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ABC News Breakfast -

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(generated from captions) have today. Ged Kearney on the

jobs forum which kicks off

today. More on that top store

later on but now to Brussels where NATO Defence Ministers are meeting to discuss the progress of war in Afghanistan. Defence Minister

Stephen Smith has just visited

soldiers in Afghanistan and he

joins us from the meeting now.

Good morning. Good morning. If

we start with one of our lead

stories this morning - the

foilg of that assassination

plot against Hamid Karzai. I

doesn't inspire much confidence

in the security of the country,

does it? Well, all I can go on

to date are the reports that

you've seen and I've seen. I

had a meeting with Afghan

Defence Minister Wardak much

earlier today, Brussels time.

The story hadn't broken when I

met him and it wasn't subject

of our conversations or

discussions. We did speak about

the assassination of former

President Rabbani. But we will

obviously speak to our

international partners and also

to Afghanistan to get some

assessment of these reports. On

the contrary, if the reports

are true what we see is Afghan

intelligence agencies working

successfully, the regrettable

truth is the assassination of

former President Rabbani did

show some very serious security

flaws and Minister Wardak was

at pains to make those points

as well. We know the Taliban have been utilising these

high-profile suicide bomb

propaganda-style attacks and

regrettably in the case of

President Rabbani, former President Rabbani they've been successful and that is a

significant blow. Leon Panetta,

who you did meet today, told a

media conference a short time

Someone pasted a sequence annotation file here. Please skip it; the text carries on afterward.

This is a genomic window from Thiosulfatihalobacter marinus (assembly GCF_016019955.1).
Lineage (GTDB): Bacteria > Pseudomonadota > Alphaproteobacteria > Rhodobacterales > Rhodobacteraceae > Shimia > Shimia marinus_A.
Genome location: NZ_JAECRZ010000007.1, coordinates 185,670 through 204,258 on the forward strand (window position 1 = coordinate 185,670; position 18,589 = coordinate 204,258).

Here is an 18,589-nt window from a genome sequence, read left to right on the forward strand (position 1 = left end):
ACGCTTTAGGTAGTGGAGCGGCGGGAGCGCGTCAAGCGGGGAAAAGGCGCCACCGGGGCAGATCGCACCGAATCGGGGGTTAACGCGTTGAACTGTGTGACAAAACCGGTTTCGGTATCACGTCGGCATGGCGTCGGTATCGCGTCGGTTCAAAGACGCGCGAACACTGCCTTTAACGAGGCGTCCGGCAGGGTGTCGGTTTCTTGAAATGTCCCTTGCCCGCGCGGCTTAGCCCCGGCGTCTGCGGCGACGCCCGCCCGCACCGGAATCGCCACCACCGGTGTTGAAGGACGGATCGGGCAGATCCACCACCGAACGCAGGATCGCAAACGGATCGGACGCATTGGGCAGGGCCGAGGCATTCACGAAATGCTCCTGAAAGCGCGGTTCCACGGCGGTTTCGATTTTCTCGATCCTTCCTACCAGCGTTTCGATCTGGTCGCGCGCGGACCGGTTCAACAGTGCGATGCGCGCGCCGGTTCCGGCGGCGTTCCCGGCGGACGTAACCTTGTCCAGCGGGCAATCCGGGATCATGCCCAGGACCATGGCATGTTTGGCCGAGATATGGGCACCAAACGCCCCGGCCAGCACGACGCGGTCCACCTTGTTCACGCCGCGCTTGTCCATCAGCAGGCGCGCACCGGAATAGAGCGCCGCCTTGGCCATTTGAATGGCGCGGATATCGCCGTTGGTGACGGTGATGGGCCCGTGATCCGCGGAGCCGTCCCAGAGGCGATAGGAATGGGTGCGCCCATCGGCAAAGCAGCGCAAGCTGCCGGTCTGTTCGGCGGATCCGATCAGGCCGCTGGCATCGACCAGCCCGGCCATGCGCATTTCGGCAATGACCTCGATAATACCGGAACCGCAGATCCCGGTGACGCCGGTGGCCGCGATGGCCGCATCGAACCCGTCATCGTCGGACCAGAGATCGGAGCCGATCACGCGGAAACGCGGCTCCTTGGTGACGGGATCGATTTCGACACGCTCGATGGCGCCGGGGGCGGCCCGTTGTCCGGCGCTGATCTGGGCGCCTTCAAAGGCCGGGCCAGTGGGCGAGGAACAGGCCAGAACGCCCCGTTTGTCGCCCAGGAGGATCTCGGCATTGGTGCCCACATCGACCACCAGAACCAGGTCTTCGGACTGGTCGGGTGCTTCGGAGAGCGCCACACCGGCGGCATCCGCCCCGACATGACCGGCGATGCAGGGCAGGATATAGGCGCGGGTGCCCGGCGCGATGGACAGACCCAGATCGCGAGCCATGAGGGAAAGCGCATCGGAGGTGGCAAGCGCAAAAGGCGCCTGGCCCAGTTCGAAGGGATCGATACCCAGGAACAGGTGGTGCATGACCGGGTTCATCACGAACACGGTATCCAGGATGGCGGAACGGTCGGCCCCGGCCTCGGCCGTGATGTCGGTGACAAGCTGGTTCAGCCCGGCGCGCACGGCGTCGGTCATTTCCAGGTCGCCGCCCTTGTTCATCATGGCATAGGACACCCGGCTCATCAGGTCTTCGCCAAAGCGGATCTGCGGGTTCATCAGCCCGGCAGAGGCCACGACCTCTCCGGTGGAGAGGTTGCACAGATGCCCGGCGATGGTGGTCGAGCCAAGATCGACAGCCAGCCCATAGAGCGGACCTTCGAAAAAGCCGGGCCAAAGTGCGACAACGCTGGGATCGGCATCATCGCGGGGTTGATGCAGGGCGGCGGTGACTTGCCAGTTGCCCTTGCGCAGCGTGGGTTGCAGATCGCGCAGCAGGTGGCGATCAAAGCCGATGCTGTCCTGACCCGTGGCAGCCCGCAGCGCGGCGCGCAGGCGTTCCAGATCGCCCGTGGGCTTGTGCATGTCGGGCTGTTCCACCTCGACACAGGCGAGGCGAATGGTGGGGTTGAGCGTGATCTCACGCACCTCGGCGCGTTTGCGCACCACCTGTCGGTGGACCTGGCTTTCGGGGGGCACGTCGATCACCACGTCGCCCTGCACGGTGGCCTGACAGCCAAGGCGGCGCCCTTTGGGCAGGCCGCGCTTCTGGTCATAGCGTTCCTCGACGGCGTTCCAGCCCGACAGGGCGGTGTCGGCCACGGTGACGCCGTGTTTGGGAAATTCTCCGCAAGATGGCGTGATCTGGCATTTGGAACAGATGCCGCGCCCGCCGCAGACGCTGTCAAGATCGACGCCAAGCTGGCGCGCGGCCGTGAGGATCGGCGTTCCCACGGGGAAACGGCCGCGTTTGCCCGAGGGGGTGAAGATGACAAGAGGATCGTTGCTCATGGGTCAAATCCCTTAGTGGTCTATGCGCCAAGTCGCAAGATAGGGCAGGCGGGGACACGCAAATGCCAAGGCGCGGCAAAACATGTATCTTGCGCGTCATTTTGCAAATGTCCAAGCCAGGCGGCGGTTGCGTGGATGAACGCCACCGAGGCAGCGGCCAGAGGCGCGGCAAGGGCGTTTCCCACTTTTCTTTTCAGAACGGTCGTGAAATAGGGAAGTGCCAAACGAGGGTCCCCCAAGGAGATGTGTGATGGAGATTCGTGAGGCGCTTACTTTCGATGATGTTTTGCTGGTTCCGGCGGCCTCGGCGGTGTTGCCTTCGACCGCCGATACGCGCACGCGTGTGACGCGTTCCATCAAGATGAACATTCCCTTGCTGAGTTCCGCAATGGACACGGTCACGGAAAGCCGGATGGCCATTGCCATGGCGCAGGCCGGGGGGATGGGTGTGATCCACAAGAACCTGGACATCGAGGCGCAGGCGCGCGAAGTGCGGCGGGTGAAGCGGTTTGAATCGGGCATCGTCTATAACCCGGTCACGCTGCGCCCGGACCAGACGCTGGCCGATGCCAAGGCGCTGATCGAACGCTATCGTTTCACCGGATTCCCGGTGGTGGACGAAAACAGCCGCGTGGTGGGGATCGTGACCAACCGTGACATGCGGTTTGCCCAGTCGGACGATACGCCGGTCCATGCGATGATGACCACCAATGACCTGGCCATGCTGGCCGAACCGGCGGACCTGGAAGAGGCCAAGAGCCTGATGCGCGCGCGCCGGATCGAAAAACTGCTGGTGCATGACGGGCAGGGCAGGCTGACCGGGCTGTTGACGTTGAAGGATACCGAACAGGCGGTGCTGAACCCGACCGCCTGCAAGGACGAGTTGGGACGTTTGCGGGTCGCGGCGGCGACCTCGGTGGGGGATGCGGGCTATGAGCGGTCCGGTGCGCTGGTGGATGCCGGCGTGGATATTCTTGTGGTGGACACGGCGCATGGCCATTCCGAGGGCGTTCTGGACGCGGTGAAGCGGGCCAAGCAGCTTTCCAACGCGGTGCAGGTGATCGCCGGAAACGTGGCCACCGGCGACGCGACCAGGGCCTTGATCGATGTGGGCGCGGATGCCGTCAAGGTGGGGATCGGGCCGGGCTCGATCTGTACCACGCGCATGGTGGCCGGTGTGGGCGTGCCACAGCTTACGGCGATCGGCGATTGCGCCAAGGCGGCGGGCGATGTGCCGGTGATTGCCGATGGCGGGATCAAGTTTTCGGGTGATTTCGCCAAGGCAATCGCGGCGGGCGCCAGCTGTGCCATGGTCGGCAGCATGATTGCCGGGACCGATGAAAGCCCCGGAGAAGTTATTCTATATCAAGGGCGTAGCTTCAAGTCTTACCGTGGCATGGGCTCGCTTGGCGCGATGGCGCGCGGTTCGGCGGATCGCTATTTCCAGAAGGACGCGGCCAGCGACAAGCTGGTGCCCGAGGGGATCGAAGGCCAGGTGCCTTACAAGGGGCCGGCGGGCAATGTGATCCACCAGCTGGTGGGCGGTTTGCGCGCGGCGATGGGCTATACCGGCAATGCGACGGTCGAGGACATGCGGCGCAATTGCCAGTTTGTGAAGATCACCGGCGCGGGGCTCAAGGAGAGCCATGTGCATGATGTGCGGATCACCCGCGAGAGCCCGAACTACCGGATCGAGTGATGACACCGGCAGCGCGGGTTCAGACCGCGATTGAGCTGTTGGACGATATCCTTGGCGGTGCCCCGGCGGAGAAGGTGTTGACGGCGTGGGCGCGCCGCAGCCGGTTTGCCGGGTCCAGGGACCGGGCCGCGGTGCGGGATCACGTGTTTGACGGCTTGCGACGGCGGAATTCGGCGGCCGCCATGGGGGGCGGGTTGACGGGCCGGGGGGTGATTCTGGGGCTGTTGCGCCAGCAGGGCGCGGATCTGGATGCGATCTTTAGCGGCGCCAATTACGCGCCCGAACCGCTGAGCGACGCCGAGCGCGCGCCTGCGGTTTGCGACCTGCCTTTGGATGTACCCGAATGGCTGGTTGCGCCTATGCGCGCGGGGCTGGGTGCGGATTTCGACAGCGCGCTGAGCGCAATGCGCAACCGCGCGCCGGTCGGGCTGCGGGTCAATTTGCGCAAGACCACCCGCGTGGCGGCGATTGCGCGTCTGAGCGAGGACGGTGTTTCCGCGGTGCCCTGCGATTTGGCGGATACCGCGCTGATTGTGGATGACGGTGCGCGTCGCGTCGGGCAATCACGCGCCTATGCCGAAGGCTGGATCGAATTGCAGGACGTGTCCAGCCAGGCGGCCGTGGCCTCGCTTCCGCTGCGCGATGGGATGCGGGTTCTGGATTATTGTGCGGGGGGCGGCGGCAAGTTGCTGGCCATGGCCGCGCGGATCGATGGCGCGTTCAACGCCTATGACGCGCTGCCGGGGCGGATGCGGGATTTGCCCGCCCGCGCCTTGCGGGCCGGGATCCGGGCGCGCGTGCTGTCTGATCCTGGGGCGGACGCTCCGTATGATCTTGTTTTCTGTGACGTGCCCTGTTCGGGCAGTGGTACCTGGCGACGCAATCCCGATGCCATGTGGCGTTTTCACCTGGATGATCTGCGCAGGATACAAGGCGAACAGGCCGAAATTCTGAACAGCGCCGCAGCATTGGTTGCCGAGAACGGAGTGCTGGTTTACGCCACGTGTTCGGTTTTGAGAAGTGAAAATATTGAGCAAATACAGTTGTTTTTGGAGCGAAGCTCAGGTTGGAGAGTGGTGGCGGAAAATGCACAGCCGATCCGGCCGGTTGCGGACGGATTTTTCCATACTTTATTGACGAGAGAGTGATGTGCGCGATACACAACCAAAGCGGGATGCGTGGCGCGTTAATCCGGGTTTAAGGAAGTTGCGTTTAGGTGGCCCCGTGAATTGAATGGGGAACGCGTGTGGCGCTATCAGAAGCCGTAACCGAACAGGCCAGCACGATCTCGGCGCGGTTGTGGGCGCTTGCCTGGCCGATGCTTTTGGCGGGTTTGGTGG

ago, warning Western alice of

hole yoeg out the military in

Afghanistan. But that is pretty much superfluous at the moment

because you mentioned the very

well targeted assassination of

Mr Rabbani as well as various

other small-scale attacks involving intimidation and

bullying in the capital, Kabul,

and else. Where it appears the

Taliban has shifted tactic s

somewhat, avoiding direct

contact with force and going

for the instruments of terror

and intimidation. They're doing

that because they have been de

grade and defleet and they

haven't been able and can't

make up ground literally on the

ground. I was in Uruzgan

province with the Chief of the

Defence Force on Monday. It's

quite clearly the case that we

have substantially consolidate

ed our position on the

ground. There's been a dramatic

fall in the number of

Taliban-initiated attacks both

in Uruzgan and in Afghanistan

generally. And our analysis is

that the reason they have moved

to these high profile propaganda attacks is because

they can't respond on the ground. Our operations against

them, generally in Afghanistan,

have been very successful over

the past 12 to 18 months. Their

tactic is to go for these high

profile propaganda-style

attacks to seek to further

undermine confidence and to

undermine political will in

NATO countries, the United

States and Australia. So it's a

measure of how successful we've

been on the security front in

the last 12 to 18 months rather

than the contrary. But there's

no point giding the lily,

there's no - gilding the lily,

there's no point beating around

the bush, the successful aseas

nation against former President

Rabbani is a very significant

blow to the high peace council,